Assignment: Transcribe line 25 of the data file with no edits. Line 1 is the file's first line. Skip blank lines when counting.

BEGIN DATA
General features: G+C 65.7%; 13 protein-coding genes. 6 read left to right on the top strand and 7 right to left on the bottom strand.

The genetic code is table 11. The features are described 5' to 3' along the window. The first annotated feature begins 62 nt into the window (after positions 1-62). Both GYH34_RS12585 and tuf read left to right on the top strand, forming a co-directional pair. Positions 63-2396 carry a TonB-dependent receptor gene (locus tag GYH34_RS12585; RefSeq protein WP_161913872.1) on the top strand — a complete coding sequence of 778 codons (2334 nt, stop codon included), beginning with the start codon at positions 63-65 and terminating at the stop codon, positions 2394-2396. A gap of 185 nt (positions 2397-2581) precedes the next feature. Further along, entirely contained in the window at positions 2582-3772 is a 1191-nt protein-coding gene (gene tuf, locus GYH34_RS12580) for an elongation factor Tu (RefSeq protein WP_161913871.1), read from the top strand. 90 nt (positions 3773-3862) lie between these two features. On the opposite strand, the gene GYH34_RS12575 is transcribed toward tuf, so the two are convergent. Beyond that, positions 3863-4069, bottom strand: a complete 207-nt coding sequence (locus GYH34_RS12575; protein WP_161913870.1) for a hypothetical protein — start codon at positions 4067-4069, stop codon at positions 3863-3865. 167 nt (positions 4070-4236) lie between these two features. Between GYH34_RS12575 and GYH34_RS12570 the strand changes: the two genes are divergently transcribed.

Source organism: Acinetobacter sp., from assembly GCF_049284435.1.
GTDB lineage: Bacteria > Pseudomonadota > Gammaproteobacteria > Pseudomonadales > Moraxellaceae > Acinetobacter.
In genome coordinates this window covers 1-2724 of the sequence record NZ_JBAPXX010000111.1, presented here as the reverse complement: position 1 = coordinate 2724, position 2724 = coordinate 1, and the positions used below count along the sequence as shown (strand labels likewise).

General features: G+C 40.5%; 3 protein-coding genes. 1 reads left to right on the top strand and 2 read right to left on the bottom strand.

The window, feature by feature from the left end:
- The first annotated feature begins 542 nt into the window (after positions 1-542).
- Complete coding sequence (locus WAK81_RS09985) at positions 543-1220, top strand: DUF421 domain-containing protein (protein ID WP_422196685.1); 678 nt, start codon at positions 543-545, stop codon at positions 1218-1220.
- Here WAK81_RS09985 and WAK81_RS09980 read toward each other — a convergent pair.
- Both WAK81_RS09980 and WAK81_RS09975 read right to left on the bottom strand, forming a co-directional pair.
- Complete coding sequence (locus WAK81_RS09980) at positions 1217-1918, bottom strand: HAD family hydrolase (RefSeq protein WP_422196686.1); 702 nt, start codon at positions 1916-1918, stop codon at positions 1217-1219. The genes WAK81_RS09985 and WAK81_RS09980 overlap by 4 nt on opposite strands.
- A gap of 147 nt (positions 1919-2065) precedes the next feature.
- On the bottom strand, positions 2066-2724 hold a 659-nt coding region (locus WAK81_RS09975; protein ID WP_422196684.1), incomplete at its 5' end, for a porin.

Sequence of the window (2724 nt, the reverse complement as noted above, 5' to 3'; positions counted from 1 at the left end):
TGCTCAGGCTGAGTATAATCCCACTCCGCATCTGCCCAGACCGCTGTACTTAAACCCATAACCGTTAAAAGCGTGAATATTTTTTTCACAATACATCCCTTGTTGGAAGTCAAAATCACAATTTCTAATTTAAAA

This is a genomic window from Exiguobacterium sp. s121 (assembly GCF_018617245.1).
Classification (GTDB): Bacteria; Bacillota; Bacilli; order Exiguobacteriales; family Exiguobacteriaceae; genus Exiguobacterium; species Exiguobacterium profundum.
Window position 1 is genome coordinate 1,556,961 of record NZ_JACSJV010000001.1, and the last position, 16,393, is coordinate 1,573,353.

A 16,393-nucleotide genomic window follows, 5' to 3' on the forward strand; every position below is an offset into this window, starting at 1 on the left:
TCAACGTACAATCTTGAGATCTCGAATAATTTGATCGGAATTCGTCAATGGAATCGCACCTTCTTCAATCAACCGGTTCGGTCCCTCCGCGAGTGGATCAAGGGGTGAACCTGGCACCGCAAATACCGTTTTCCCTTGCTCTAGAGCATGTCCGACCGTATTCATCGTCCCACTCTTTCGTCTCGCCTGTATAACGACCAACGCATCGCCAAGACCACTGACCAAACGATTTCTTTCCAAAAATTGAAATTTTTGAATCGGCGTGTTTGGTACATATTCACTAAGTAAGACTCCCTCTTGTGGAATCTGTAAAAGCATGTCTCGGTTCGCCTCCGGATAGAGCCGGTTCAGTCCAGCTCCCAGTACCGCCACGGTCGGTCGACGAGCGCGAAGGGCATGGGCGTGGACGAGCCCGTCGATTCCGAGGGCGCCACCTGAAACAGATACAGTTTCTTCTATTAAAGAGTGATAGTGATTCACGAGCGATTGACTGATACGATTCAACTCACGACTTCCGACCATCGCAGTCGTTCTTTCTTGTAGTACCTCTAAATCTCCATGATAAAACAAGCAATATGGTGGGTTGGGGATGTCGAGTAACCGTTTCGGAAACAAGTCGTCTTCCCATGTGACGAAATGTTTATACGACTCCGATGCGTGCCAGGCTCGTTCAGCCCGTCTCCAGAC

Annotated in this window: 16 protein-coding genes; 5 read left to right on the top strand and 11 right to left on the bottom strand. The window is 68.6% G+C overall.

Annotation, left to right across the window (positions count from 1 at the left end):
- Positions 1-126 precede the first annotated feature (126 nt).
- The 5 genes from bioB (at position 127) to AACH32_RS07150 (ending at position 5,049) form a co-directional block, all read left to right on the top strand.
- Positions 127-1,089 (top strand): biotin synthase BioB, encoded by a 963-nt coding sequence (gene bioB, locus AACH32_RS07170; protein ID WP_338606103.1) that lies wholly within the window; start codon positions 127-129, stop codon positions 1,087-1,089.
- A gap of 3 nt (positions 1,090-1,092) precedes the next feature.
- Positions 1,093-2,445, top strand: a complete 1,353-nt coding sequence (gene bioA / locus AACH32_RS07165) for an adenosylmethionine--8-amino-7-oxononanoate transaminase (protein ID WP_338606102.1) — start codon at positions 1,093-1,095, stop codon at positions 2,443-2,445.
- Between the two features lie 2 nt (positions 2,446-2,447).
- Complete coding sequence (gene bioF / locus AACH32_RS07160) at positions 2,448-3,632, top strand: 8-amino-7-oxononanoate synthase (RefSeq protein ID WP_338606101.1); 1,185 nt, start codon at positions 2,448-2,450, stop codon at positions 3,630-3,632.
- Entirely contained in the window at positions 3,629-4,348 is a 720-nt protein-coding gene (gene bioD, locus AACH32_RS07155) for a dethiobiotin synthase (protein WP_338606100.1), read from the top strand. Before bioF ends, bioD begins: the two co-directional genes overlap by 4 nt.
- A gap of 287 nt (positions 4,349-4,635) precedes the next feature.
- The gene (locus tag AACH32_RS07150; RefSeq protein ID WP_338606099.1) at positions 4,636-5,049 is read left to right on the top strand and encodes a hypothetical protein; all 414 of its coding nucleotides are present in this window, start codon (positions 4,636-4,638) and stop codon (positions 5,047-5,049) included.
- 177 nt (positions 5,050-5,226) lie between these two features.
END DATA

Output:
- The 5 genes from bioB (at position 127) to AACH32_RS07150 (ending at position 5,049) form a co-directional block, all read left to right on the top strand.